The Big Hit

Nashville Scene


REVIEWED: 05-03-98

In the opening minutes of The Big Hit, a young, down-on-his-luck hit man, played by Mark Wahlberg, goes through his daily workout of curls and shadow-boxing; he puts in a warrior's training to prepare for yet another contract killing. As I watched him practice his kung-fu chops, I thought, "We need to have another war, and soon." Anything to populate our screens with a different kind of protagonist than the buff murder junkies who have captured the imaginations of young filmmakers.

The filmmakers in question here are director Kirk Wong (a Hong Kong action-cinema vet) and screenwriter Ben Ramsey (whose only previous credits are as an actor in Caged Heat 3000). The film they have imagined is clever in concept, galling in execution. Wahlberg and Lou Diamond Phillips costar as the leaders of a team of assassins in the employ of a callous mob boss (Avery Brooks). Desperate for money to support his two golddigging girlfriends (Lela Rochon and Christina Applegate), Wahlberg signs on to help with an unauthorized kidnapping. Unfortunately, the kidnapee (the charming China Chow) turns out to be the godfather's goddaughter, and before Wahlberg and his partners know it, the wrecking crew has been retained to off the culprits (i.e. them).

Wahlberg and Phillips are both engaging, and the film has some funny moments, but unlike the similarly themed Grosse Pointe Blank, The Big Hit doesn't have the layer of satire that makes the black humor palatable. It doesn't seem to be about anything, save its own style. Plus, the film's tone jumps all over the scale. Ramsey's script intercuts wacky video-store clerks with sudden, cold-blooded murder. Meanwhile, Wong's action sequences are like abstract art installations--a man breakdances on the floor while firing his weapon, there's an explosion, another man bungee-jumps ahead of the fireball, and the audience scratches its collective head.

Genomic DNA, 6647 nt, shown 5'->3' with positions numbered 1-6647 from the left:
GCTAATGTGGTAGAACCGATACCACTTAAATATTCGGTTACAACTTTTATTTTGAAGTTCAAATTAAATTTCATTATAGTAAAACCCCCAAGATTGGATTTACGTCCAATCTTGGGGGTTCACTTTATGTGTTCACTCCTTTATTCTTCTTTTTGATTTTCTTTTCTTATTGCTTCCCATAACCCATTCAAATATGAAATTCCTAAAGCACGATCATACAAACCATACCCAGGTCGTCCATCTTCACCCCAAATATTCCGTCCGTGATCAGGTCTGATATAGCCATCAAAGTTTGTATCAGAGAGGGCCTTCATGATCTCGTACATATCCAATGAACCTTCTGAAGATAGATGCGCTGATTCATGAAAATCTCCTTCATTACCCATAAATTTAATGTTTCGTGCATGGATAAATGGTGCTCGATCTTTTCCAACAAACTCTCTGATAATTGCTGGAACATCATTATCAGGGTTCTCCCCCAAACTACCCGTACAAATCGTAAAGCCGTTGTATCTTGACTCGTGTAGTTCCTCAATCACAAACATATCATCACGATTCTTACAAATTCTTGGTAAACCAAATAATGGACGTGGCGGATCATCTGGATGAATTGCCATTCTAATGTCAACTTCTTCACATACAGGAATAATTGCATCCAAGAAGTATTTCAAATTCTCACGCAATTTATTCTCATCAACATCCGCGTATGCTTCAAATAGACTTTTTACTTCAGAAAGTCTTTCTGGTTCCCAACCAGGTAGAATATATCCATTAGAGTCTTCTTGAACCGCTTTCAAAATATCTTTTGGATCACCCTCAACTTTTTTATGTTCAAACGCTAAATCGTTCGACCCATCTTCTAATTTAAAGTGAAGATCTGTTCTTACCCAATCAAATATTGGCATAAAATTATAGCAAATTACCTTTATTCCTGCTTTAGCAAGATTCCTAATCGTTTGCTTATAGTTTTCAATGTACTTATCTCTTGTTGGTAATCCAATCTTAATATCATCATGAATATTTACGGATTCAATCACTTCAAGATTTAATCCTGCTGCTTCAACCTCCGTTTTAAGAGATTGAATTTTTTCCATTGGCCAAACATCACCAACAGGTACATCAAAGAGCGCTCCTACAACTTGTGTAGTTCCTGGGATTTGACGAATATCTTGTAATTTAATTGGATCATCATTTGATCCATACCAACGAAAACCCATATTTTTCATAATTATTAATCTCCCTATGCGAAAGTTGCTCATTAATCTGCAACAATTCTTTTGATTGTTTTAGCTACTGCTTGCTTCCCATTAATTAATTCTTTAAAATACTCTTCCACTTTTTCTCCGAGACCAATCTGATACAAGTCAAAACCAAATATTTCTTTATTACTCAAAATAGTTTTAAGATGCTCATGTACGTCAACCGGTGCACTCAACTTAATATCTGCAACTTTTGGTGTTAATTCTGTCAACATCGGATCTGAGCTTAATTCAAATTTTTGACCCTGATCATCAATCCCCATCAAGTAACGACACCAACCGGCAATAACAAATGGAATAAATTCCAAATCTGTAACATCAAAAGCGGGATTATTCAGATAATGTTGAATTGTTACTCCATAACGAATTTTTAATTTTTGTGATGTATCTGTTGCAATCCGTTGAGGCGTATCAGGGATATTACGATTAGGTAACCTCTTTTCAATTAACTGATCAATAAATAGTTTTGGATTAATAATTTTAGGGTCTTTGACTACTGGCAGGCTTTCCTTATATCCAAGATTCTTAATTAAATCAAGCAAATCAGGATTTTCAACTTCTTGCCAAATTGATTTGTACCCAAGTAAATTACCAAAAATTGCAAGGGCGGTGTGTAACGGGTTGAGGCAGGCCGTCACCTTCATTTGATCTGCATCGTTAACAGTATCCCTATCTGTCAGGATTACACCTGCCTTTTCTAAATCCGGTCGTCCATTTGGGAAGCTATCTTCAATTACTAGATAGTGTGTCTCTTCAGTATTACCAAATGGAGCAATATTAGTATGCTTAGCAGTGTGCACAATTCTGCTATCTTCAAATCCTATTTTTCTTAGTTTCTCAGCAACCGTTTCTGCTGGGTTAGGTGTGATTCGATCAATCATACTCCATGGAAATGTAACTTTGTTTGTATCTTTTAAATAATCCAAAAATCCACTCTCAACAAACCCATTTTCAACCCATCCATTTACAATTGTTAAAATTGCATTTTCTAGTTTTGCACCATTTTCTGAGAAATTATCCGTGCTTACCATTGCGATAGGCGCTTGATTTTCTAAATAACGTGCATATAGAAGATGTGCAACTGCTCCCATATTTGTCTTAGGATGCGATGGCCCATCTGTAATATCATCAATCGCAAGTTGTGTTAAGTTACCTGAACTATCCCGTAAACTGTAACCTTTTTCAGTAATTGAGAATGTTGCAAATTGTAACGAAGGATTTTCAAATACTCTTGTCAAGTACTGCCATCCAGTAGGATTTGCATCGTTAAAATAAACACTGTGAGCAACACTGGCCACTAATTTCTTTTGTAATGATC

Blame for The Big Hit belongs mostly to Quentin Tarantino, I suppose--both for his infusion of pulpy kitsch into the mainstream, and for his successful integration of action clichs and mundanity. But as we've learned countless times over the past three years, there's only one Tarantino. He set the main caper in Jackie Brown in the food court of a shopping mall, and he achieved the desired effect of making us see both criminals and Things Remembered stores in a new light. In The Big Hit, Kirk Wong shows Mark Wahlberg trying to keep a pack of dogs away from a dismembered corpse while simultaneously dodging his shrill Jewish in-laws-to-be, but the whole scene seems merely contrived.

Some critics blame the general rage for crime on Tarantino, but his gabby gangsters were preceded in the popular culture by, among other things, the comic books of Frank Miller, who reimagined Daredevil and Batman into realms where heroes and villains were united in their bloodlust. Frequently, his ruthless bad guys were cooler than his superheroes. Scratch a budding screenwriter today, and you'll find somebody who spent eighth-grade social studies doodling futuristic, comics-inspired arsenals.

Over the closing credits, the soundtrack blares Buck-o-Nine's cover of "I'm the Man"--Joe Jackson's song about the insidiousness of fads, and how they debase the human spirit. In The Big Hit, the song is played to celebrate Wahlberg's triumph as another hip, ironic antihero in a string of hip, ironic antiheroes. There's an irony there that even the hipsters weren't prepared for.

--Noel Murray

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